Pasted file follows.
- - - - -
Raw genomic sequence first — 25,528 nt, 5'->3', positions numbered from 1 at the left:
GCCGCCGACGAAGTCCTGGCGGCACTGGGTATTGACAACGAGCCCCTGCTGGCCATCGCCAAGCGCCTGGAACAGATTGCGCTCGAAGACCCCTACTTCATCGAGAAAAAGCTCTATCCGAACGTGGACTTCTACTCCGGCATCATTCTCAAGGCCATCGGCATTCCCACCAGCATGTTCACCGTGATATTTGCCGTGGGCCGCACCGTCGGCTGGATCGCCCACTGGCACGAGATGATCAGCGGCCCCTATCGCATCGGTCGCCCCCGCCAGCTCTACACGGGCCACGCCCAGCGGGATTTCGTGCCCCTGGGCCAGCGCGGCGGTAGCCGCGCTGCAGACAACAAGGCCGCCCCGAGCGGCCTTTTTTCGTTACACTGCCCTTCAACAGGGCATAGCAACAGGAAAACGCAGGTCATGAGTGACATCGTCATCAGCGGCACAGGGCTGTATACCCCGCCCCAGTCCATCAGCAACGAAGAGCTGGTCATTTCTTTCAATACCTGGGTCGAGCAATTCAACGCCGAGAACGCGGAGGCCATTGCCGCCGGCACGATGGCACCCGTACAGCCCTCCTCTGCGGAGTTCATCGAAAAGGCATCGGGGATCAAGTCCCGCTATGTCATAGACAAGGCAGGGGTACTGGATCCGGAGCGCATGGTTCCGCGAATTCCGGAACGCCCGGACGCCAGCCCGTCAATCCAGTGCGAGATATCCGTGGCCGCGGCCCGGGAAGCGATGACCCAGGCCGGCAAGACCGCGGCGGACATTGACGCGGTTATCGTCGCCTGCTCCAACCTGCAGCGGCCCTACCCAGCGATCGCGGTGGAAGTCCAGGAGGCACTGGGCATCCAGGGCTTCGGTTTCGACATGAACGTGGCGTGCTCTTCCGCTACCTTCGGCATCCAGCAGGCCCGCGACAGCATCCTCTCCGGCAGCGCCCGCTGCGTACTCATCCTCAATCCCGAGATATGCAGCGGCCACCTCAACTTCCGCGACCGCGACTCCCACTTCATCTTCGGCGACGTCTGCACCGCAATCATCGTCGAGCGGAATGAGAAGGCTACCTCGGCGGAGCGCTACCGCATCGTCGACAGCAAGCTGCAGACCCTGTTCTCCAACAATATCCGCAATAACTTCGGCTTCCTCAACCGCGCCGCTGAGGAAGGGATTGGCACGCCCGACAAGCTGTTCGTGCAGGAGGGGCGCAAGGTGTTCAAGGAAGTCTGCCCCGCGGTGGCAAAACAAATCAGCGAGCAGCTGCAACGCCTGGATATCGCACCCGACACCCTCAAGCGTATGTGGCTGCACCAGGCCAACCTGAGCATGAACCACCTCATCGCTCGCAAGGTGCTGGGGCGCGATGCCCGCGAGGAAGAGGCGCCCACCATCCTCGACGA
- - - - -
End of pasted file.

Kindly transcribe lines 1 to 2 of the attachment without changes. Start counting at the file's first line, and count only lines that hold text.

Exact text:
Raw genomic sequence first — 25,528 nt, 5'->3', positions numbered from 1 at the left:
GCCGCCGACGAAGTCCTGGCGGCACTGGGTATTGACAACGAGCCCCTGCTGGCCATCGCCAAGCGCCTGGAACAGATTGCGCTCGAAGACCCCTACTTCATCGAGAAAAAGCTCTATCCGAACGTGGACTTCTACTCCGGCATCATTCTCAAGGCCATCGGCATTCCCACCAGCATGTTCACCGTGATATTTGCCGTGGGCCGCACCGTCGGCTGGATCGCCCACTGGCACGAGATGATCAGCGGCCCCTATCGCATCGGTCGCCCCCGCCAGCTCTACACGGGCCACGCCCAGCGGGATTTCGTGCCCCTGGGCCAGCGCGGCGGTAGCCGCGCTGCAGACAACAAGGCCGCCCCGAGCGGCCTTTTTTCGTTACACTGCCCTTCAACAGGGCATAGCAACAGGAAAACGCAGGTCATGAGTGACATCGTCATCAGCGGCACAGGGCTGTATACCCCGCCCCAGTCCATCAGCAACGAAGAGCTGGTCATTTCTTTCAATACCTGGGTCGAGCAATTCAACGCCGAGAACGCGGAGGCCATTGCCGCCGGCACGATGGCACCCGTACAGCCCTCCTCTGCGGAGTTCATCGAAAAGGCATCGGGGATCAAGTCCCGCTATGTCATAGACAAGGCAGGGGTACTGGATCCGGAGCGCATGGTTCCGCGAATTCCGGAACGCCCGGACGCCAGCCCGTCAATCCAGTGCGAGATATCCGTGGCCGCGGCCCGGGAAGCGATGACCCAGGCCGGCAAGACCGCGGCGGACATTGACGCGGTTATCGTCGCCTGCTCCAACCTGCAGCGGCCCTACCCAGCGATCGCGGTGGAAGTCCAGGAGGCACTGGGCATCCAGGGCTTCGGTTTCGACATGAACGTGGCGTGCTCTTCCGCTACCTTCGGCATCCAGCAGGCCCGCGACAGCATCCTCTCCGGCAGCGCCCGCTGCGTACTCATCCTCAATCCCGAGATATGCAGCGGCCACCTCAACTTCCGCGACCGCGACTCCCACTTCATCTTCGGCGACGTCTGCACCGCAATCATCGTCGAGCGGAATGAGAAGGCTACCTCGGCGGAGCGCTACCGCATCGTCGACAGCAAGCTGCAGACCCTGTTCTCCAACAATATCCGCAATAACTTCGGCTTCCTCAACCGCGCCGCTGAGGAAGGGATTGGCACGCCCGACAAGCTGTTCGTGCAGGAGGGGCGCAAGGTGTTCAAGGAAGTCTGCCCCGCGGTGGCAAAACAAATCAGCGAGCAGCTGCAACGCCTGGATATCGCACCCGACACCCTCAAGCGTATGTGGCTGCACCAGGCCAACCTGAGCATGAACCACCTCATCGCTCGCAAGGTGCTGGGGCGCGATGCCCGCGAGGAAGAGGCGCCCACCATCCTCGACGA